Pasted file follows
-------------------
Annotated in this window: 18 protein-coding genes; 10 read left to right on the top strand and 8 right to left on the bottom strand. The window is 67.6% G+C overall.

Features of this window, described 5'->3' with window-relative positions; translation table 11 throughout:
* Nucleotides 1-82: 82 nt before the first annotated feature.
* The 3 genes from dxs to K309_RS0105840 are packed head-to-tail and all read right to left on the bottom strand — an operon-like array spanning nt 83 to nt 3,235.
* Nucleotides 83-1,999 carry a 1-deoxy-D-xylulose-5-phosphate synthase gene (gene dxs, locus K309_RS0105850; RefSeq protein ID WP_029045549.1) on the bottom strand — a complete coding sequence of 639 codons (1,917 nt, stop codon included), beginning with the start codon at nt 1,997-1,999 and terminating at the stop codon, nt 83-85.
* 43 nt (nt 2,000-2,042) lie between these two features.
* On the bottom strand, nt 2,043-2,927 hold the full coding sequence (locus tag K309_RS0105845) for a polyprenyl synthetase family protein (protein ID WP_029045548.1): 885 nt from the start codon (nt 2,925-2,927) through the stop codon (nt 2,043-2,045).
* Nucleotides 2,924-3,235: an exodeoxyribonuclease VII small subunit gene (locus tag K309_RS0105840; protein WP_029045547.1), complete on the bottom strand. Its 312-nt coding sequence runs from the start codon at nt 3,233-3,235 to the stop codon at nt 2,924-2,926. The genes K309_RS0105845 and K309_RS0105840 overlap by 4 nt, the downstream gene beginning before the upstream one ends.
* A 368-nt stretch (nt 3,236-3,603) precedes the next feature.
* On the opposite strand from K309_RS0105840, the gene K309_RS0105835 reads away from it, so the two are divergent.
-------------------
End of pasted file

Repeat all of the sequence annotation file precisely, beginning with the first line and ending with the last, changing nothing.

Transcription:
Annotated in this window: 18 protein-coding genes; 10 read left to right on the top strand and 8 right to left on the bottom strand. The window is 67.6% G+C overall.

Features of this window, described 5'->3' with window-relative positions; translation table 11 throughout:
* Nucleotides 1-82: 82 nt before the first annotated feature.
* The 3 genes from dxs to K309_RS0105840 are packed head-to-tail and all read right to left on the bottom strand — an operon-like array spanning nt 83 to nt 3,235.
* Nucleotides 83-1,999 carry a 1-deoxy-D-xylulose-5-phosphate synthase gene (gene dxs, locus K309_RS0105850; RefSeq protein ID WP_029045549.1) on the bottom strand — a complete coding sequence of 639 codons (1,917 nt, stop codon included), beginning with the start codon at nt 1,997-1,999 and terminating at the stop codon, nt 83-85.
* 43 nt (nt 2,000-2,042) lie between these two features.
* On the bottom strand, nt 2,043-2,927 hold the full coding sequence (locus tag K309_RS0105845) for a polyprenyl synthetase family protein (protein ID WP_029045548.1): 885 nt from the start codon (nt 2,925-2,927) through the stop codon (nt 2,043-2,045).
* Nucleotides 2,924-3,235: an exodeoxyribonuclease VII small subunit gene (locus tag K309_RS0105840; protein WP_029045547.1), complete on the bottom strand. Its 312-nt coding sequence runs from the start codon at nt 3,233-3,235 to the stop codon at nt 2,924-2,926. The genes K309_RS0105845 and K309_RS0105840 overlap by 4 nt, the downstream gene beginning before the upstream one ends.
* A 368-nt stretch (nt 3,236-3,603) precedes the next feature.
* On the opposite strand from K309_RS0105840, the gene K309_RS0105835 reads away from it, so the two are divergent.